Together, the two of them recorded “Too Much, Too Little, Too Late,” a mature-couple breakup song from the songwriters Nat Kipner and John Vallins, two Australians with vague Bee Gees connections. Producer Jack Gold recorded the two of them singing with a group of ace session musicians, many of whom were Motown veterans. For my money, those session players are the best things about “Too Much, Too Little, Too Late.” The song itself is a sleepy, genteel ballad, but it leaves room for people like bassist Scott Edwards and drummer Ed Greene to get quietly busy.
On the song, Mathis and Williams play a couple who have grown apart and who know that their relationship is doomed. It’s a sad but realistic song: “Too much, too little, too late to ever try again / Too much, too little, too late, let’s end it being friends.” Williams sings, “Guess it’s over, the kicks are gone / What’s the use of trying to hang on?” It sounds for all the world like she’s saying “the kids are gone.” That would make her and Mathis empty nesters who were staying together for their children this whole time. I wonder how many people heard it that way.
Johnny Mathis was only 42 when “Too Much, Too Little, Too Late” hit #1, and yet you could almost buy him as an empty nester. He’d sounded old when he was young. The record-buying public had been hearing him sing love ballads for more than 20 years, and they’d apparently spent 10 of those years buying his greatest-hits album. So maybe there was an emotional resonance there. Divorce rates had skyrocketed in the ’70s, and I’m guessing it just felt right that one of the old romantic-crooner titans was now singing adult-contempo soul about not being able to stay together with someone.
For me, though, the song itself is nothing much. Mathis and Williams both get in some technically impressive notes, but I get the impression that they’re working to show off their voices, not to sell the heart-wrecked recognition of those lyrics. Their voices don’t really mesh. The song itself is too drippy to leave much impression. It’s fine, but it’s not really anything more than that.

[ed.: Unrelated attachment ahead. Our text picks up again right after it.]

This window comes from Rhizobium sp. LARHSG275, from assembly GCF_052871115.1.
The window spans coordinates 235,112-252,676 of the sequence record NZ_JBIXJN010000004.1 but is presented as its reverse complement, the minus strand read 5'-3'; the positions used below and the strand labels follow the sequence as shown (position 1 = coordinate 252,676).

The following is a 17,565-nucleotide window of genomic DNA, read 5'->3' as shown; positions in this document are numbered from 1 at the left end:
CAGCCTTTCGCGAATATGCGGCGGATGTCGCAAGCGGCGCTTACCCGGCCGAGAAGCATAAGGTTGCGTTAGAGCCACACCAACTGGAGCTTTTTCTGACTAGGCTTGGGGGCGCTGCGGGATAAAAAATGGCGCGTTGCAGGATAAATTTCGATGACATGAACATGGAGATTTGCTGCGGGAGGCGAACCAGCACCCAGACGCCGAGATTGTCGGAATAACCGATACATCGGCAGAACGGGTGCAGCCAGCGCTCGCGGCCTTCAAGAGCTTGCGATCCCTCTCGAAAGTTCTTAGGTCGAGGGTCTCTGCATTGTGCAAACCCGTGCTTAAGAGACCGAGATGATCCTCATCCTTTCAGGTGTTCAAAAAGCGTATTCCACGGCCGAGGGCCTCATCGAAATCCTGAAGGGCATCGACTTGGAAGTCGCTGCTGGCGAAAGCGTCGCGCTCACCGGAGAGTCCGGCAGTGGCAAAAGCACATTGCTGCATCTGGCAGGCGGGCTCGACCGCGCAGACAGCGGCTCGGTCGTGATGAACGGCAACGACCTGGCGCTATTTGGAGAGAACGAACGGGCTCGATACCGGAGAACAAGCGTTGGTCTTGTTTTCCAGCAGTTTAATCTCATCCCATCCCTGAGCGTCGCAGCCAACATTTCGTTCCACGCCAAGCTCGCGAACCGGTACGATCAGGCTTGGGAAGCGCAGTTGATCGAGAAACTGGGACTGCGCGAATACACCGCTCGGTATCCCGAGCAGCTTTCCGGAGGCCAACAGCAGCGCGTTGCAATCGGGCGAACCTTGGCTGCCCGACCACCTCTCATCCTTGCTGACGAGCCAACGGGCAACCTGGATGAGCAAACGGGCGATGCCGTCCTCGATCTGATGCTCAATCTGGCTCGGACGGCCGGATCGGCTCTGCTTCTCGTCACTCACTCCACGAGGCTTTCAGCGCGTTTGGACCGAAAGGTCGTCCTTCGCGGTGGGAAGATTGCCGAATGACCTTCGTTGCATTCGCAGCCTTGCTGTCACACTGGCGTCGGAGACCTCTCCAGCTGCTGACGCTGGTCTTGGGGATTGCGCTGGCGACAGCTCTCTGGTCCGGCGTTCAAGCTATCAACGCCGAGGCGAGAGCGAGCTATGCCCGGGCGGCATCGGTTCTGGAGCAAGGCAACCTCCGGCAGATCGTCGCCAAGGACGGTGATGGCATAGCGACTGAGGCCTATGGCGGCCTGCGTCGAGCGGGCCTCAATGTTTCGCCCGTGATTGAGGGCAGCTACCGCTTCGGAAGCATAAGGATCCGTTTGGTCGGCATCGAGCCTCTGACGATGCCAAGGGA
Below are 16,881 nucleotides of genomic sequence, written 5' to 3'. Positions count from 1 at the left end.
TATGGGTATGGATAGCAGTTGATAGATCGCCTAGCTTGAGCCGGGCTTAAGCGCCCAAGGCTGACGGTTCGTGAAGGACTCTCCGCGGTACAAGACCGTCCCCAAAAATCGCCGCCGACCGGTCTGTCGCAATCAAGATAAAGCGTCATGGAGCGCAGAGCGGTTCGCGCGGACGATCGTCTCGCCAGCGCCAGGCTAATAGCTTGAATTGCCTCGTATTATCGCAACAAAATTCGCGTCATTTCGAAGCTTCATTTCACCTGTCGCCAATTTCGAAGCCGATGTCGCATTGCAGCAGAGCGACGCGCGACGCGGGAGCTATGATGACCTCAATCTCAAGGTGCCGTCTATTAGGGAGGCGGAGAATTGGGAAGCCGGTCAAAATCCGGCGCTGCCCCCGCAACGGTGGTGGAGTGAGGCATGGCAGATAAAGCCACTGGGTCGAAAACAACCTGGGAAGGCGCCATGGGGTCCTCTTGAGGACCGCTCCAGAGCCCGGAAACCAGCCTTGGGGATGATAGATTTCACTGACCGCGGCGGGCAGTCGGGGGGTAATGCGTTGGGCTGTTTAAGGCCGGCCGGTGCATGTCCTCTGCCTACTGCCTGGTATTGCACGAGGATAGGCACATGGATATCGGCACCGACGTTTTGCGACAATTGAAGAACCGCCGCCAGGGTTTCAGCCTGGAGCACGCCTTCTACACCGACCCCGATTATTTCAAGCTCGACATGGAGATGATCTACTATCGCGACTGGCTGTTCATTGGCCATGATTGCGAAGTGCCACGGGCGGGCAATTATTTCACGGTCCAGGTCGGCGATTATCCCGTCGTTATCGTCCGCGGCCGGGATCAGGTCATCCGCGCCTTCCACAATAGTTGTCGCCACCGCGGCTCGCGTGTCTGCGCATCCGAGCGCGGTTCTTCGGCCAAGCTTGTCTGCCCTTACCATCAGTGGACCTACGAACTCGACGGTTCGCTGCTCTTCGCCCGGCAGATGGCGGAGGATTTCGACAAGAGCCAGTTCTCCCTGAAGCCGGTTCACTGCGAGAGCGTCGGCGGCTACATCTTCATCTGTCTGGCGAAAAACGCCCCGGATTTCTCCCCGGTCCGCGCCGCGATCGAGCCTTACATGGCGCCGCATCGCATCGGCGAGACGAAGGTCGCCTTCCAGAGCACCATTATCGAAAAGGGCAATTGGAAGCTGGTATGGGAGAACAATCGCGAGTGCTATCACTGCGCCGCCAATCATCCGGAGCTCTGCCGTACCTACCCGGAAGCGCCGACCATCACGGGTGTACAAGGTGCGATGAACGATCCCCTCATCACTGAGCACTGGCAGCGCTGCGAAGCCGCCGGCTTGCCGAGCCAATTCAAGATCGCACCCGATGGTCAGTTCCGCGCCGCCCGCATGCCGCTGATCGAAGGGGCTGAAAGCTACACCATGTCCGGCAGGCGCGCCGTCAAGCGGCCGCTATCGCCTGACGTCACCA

Mathis and Williams kept singing together for a little while, but their next duet, a cover of Marvin Gaye and Tammi Terrell’s “You’re All I Need To Get By,” peaked at #47. After that, their version of Billy Joel’s “Just The Way You Are” didn’t even chart. “Too Much, Too Little, Too Late” was a one-time thing. But I’m guessing that song hasn’t been heard by anywhere near as many people as a different Johnny Mathis/Deniece Williams duet. In 1982, Mathis and Williams got back together and recorded “Without Us,” the theme song for the sitcom Family Ties, which ran for seven seasons. I wonder if anyone made out to that one.
Johnny Mathis is still playing shows and even occasionally putting out music today. Amazingly, Mathis didn’t officially come out of the closet until 2017. Mathis never returned to the top 10 after “Too Much, Too Little, Too Late.” Deniece Williams, on the other hand, will be in this column again — thanks, in part, to one of the guys arguing about Johnny Mathis in that Diner scene.
BONUS BEATS: Here’s the London power pop band Silver Sun’s cover of “Too Much, Too Little, Too Late,” a moderate UK hit in 1998: